The use of heat as a therapeutic strategy is one that has been present in physiotherapy for years. This treatment might be called for to aid recovery in some conditions, but is also used before heavy exertion, such as a sporting event.
The basic concept is that heat increases blood circulation. This, in turn, nudges the body towards better healing and relaxing the muscles. This is known to help counter stiffness in the joints, tightness in the muscles, and some forms of physical stress.
However, heat treatment can be dangerous. It is known to increase swelling in injured areas, so it is not advised for someone recovering from injury.
Heat therapy is used as a component of a treatment plan, not alone. Other forms of physiotherapy, such as massage, are utilised in conjunction with heat. This creates a comprehensive recovery strategy that maximises the body’s ability to mend itself.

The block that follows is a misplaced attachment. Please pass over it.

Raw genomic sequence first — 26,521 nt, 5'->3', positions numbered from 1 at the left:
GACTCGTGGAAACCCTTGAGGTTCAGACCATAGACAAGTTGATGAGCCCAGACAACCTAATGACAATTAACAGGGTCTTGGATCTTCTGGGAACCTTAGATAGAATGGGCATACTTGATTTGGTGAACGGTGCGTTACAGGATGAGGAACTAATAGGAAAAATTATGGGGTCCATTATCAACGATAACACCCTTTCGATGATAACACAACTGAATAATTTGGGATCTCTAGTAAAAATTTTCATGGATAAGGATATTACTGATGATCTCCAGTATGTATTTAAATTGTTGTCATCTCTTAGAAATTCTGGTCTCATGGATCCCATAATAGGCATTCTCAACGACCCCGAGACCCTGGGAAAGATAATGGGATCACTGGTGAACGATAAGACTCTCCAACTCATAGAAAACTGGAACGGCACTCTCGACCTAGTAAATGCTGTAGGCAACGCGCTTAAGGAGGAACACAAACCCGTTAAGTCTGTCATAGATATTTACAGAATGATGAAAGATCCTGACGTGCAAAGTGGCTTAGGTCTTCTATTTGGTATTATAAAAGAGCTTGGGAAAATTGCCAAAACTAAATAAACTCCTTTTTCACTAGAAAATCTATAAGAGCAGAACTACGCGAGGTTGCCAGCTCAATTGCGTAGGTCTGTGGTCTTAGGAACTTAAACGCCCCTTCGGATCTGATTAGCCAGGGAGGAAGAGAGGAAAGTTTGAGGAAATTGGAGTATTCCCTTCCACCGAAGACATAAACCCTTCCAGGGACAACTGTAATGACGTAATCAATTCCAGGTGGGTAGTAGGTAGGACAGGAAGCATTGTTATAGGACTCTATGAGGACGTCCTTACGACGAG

Here are some of the key elements of heat therapy. These benefits, alongside the use of other physiotherapy treatments, can help someone recover from accidents and surgery, live a better life despite chronic pain, or regain their full range of motion.
The proper application of heat improves flexibility. It does this by loosening tendons and ligaments, fundamental parts of the joints that allow for a full range of motion.
Heat reduces muscle spasms. It can also relieve tension and tightness.
The use of heat can alleviate pain. In many cases, using heat releases endorphins into the body. These chemicals block pain transmission, providing pain relief. This is especially useful in treating some types of injuries or chronic pain.
You can also get elevated blood flow. Higher temperatures relax the walls of blood vessels, improving circulation temporarily.
Finally, heat can improve the metabolic rate. Stretching muscles and increased flexibility lead to faster processing of food.